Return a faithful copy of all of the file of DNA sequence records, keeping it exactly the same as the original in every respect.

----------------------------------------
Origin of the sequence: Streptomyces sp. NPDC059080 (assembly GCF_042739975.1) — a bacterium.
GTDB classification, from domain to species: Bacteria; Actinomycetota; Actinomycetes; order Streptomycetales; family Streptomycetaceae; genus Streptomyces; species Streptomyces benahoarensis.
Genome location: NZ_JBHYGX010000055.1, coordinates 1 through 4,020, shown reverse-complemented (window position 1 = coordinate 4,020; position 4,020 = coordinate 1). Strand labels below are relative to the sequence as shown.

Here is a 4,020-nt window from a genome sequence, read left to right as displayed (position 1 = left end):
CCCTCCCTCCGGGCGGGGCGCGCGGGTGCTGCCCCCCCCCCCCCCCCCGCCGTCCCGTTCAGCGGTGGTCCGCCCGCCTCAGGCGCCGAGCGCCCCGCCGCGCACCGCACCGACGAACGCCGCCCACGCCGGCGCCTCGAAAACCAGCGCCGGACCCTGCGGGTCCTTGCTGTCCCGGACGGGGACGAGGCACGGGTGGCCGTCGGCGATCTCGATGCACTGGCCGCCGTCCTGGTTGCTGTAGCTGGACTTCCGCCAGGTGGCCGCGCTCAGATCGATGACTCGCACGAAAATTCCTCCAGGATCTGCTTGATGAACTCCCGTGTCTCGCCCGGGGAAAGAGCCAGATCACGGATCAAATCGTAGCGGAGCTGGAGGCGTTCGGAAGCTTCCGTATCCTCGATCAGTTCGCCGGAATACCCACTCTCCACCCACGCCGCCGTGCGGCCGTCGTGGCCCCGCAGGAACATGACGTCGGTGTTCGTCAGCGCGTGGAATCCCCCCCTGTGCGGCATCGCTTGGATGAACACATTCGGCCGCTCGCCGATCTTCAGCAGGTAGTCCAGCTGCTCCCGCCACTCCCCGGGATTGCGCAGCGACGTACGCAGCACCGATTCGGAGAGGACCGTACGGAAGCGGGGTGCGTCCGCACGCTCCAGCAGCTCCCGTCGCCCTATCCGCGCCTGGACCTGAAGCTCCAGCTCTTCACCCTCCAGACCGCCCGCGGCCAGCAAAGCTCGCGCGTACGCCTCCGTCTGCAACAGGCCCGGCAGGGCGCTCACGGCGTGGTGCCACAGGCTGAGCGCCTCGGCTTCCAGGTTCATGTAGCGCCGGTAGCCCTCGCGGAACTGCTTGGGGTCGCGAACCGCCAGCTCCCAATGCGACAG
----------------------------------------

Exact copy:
Origin of the sequence: Streptomyces sp. NPDC059080 (assembly GCF_042739975.1) — a bacterium.
GTDB classification, from domain to species: Bacteria; Actinomycetota; Actinomycetes; order Streptomycetales; family Streptomycetaceae; genus Streptomyces; species Streptomyces benahoarensis.
Genome location: NZ_JBHYGX010000055.1, coordinates 1 through 4,020, shown reverse-complemented (window position 1 = coordinate 4,020; position 4,020 = coordinate 1). Strand labels below are relative to the sequence as shown.

Here is a 4,020-nt window from a genome sequence, read left to right as displayed (position 1 = left end):
CCCTCCCTCCGGGCGGGGCGCGCGGGTGCTGCCCCCCCCCCCCCCCCCGCCGTCCCGTTCAGCGGTGGTCCGCCCGCCTCAGGCGCCGAGCGCCCCGCCGCGCACCGCACCGACGAACGCCGCCCACGCCGGCGCCTCGAAAACCAGCGCCGGACCCTGCGGGTCCTTGCTGTCCCGGACGGGGACGAGGCACGGGTGGCCGTCGGCGATCTCGATGCACTGGCCGCCGTCCTGGTTGCTGTAGCTGGACTTCCGCCAGGTGGCCGCGCTCAGATCGATGACTCGCACGAAAATTCCTCCAGGATCTGCTTGATGAACTCCCGTGTCTCGCCCGGGGAAAGAGCCAGATCACGGATCAAATCGTAGCGGAGCTGGAGGCGTTCGGAAGCTTCCGTATCCTCGATCAGTTCGCCGGAATACCCACTCTCCACCCACGCCGCCGTGCGGCCGTCGTGGCCCCGCAGGAACATGACGTCGGTGTTCGTCAGCGCGTGGAATCCCCCCCTGTGCGGCATCGCTTGGATGAACACATTCGGCCGCTCGCCGATCTTCAGCAGGTAGTCCAGCTGCTCCCGCCACTCCCCGGGATTGCGCAGCGACGTACGCAGCACCGATTCGGAGAGGACCGTACGGAAGCGGGGTGCGTCCGCACGCTCCAGCAGCTCCCGTCGCCCTATCCGCGCCTGGACCTGAAGCTCCAGCTCTTCACCCTCCAGACCGCCCGCGGCCAGCAAAGCTCGCGCGTACGCCTCCGTCTGCAACAGGCCCGGCAGGGCGCTCACGGCGTGGTGCCACAGGCTGAGCGCCTCGGCTTCCAGGTTCATGTAGCGCCGGTAGCCCTCGCGGAACTGCTTGGGGTCGCGAACCGCCAGCTCCCAATGCGACAG